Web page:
Diagnosing High-RPM Power Loss

Diagnosing High-RPM Power Loss
VST pump inlet filter. Service during regularly scheduled annual checkups or every 100 hours of operation is recommended for outboards in normal recreational usage, annually or 500 hours for fishing guides or multiple-trip-per-week recreational fishermen.

Spring is well underway and we are about to roll into summer. You’ve had your boat out for a few trips and lately you have begun noticing a slight power loss in the upper RPM range – above 4000 RPM – yet when you throttle back the engine and cruise at lower engine speed it runs fine.

You are likely experiencing the result of a boat that has been sitting for a period of time and debris carried by the ethanol in your gasoline is finding its way into the vapor separator tank (VST) pump inlet filter. This is not due to neglect on your part or a lack of changing filters.

The 10-micron fuel/water separator filter installed on the boat is the first line of defense and though you change it once or twice a year, which prevents water and most debris from reaching the fuel injection system, extremely fine particulate matter has made its way to the VST filter. The fabric of this filter contains such fine mesh that the accumulation of particulates that make it past the fuel/water separator will eventually collect and impede fuel flow.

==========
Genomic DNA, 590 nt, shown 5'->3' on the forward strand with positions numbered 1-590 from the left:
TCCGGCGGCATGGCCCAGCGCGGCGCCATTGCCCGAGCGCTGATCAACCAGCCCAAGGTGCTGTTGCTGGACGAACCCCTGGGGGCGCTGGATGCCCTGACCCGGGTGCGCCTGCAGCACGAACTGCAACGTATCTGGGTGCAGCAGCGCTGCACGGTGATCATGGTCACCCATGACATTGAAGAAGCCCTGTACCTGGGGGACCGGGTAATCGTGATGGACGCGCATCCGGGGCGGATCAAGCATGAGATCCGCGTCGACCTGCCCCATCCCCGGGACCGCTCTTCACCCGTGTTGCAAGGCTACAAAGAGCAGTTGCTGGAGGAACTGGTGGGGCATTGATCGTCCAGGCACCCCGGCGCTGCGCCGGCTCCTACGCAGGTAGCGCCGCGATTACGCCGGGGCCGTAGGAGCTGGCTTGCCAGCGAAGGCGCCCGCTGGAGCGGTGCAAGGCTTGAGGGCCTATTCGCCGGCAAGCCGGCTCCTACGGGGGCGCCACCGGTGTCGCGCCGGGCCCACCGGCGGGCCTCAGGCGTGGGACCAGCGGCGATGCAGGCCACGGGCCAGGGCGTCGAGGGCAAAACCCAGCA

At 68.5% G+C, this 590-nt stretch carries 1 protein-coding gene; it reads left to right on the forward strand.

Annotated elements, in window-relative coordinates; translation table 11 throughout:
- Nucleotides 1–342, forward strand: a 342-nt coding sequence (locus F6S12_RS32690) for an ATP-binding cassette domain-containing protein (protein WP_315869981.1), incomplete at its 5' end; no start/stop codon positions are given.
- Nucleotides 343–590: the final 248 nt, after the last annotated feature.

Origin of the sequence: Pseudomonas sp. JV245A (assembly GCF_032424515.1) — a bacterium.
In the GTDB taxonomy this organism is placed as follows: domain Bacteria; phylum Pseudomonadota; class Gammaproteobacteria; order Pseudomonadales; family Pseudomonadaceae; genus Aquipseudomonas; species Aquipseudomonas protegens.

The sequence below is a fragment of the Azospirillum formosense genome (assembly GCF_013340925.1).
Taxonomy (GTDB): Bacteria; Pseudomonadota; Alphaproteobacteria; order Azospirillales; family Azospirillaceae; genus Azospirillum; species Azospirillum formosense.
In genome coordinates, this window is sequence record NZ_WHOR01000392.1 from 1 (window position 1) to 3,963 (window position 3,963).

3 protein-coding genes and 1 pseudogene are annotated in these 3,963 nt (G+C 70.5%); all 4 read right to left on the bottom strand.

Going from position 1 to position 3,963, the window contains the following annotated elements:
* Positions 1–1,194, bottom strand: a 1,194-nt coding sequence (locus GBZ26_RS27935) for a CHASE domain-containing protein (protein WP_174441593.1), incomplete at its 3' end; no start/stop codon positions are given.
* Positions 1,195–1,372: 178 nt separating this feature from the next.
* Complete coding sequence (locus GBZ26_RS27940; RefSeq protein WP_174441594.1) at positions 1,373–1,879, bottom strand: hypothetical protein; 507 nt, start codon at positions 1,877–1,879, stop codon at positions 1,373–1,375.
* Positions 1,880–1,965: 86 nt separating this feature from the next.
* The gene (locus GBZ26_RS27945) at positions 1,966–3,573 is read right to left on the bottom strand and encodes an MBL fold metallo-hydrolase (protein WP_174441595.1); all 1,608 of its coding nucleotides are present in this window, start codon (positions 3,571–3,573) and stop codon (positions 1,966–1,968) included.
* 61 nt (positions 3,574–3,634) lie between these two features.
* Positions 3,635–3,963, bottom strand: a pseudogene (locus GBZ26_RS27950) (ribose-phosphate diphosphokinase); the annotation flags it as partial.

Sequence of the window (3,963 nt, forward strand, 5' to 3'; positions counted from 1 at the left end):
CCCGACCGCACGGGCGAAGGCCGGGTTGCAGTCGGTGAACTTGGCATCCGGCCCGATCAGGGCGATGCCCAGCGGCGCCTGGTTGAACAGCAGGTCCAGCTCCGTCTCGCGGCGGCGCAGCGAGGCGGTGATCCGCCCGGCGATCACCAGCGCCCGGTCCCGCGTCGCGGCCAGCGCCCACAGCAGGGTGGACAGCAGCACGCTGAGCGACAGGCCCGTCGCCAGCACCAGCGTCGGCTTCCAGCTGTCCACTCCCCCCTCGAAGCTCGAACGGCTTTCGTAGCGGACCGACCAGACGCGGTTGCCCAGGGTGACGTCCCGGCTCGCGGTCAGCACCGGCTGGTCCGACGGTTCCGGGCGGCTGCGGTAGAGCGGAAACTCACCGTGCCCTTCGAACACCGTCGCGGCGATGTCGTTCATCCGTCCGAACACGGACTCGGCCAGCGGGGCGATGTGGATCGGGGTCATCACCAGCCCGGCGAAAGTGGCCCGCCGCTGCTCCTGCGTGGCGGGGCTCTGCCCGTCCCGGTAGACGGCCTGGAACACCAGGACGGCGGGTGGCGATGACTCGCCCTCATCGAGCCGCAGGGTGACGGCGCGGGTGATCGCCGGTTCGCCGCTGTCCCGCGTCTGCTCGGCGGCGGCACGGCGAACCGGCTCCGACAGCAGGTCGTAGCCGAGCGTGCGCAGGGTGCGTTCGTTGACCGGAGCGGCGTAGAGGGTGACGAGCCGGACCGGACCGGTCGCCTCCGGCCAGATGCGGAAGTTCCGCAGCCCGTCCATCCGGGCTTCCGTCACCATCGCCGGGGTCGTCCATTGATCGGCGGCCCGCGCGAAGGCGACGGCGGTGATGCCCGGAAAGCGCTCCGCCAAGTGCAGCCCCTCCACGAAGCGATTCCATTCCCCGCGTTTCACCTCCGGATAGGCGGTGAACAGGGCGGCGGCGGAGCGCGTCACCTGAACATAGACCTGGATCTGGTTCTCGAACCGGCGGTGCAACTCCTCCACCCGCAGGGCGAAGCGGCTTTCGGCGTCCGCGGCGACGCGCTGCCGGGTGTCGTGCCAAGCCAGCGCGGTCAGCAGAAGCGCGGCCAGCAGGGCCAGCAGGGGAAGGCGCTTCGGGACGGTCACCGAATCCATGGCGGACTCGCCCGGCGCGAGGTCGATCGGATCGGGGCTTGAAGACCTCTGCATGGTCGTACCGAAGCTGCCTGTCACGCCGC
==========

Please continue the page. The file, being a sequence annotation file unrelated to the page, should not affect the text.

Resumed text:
Servicing this filter component is an important part of our annual service check list. This problem is not uncommon if you have neglected or are running behind in your regularly scheduled maintenance program. Yamaha, Suzuki, Honda and Mercury four-stroke outboards are the most susceptible. The cure is a matter of diagnosing and cleaning the element although in some cases replacement is required. Ethanol attacks the plastic, sometimes causing it to swell and become unusable. Here again we see another of the long-term effects of ethanol in motor fuel.

The recommended service interval for recreational boaters is once a year or every 100 hours of operation. Outboards that see greater use, multiple-trip-per-week recreational owners and fishing guides, should be serviced every 500 hours.

It is a good practice to squeeze the fuel primer bulb until firm before each trip to fully prime the system with fresh fuel. This will eliminate a false symptom of filter failure and keep you from having that unexpected moment on the water.

Have a great summer season and thanks for your business!

Chris Mapp

Coastal Bend Marine | Port O’Connor, TX
coastalbendmarine.com | 361-983-4841